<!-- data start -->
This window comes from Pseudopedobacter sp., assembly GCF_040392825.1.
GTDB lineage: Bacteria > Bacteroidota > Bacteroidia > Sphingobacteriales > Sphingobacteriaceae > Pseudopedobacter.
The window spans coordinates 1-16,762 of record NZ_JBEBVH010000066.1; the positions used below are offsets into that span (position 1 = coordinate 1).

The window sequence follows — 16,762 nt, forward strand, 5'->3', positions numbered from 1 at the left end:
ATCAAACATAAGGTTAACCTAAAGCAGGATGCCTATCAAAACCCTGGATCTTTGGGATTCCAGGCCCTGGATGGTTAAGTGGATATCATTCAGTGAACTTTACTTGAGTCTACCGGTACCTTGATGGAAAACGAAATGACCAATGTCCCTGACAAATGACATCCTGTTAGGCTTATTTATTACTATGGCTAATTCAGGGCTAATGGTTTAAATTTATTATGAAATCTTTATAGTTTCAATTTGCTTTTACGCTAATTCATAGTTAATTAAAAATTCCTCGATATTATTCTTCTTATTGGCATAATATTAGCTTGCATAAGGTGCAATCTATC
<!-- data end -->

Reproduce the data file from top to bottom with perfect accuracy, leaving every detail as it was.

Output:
This window comes from Pseudopedobacter sp., assembly GCF_040392825.1.
GTDB lineage: Bacteria > Bacteroidota > Bacteroidia > Sphingobacteriales > Sphingobacteriaceae > Pseudopedobacter.
The window spans coordinates 1-16,762 of record NZ_JBEBVH010000066.1; the positions used below are offsets into that span (position 1 = coordinate 1).

The window sequence follows — 16,762 nt, forward strand, 5'->3', positions numbered from 1 at the left end:
ATCAAACATAAGGTTAACCTAAAGCAGGATGCCTATCAAAACCCTGGATCTTTGGGATTCCAGGCCCTGGATGGTTAAGTGGATATCATTCAGTGAACTTTACTTGAGTCTACCGGTACCTTGATGGAAAACGAAATGACCAATGTCCCTGACAAATGACATCCTGTTAGGCTTATTTATTACTATGGCTAATTCAGGGCTAATGGTTTAAATTTATTATGAAATCTTTATAGTTTCAATTTGCTTTTACGCTAATTCATAGTTAATTAAAAATTCCTCGATATTATTCTTCTTATTGGCATAATATTAGCTTGCATAAGGTGCAATCTATC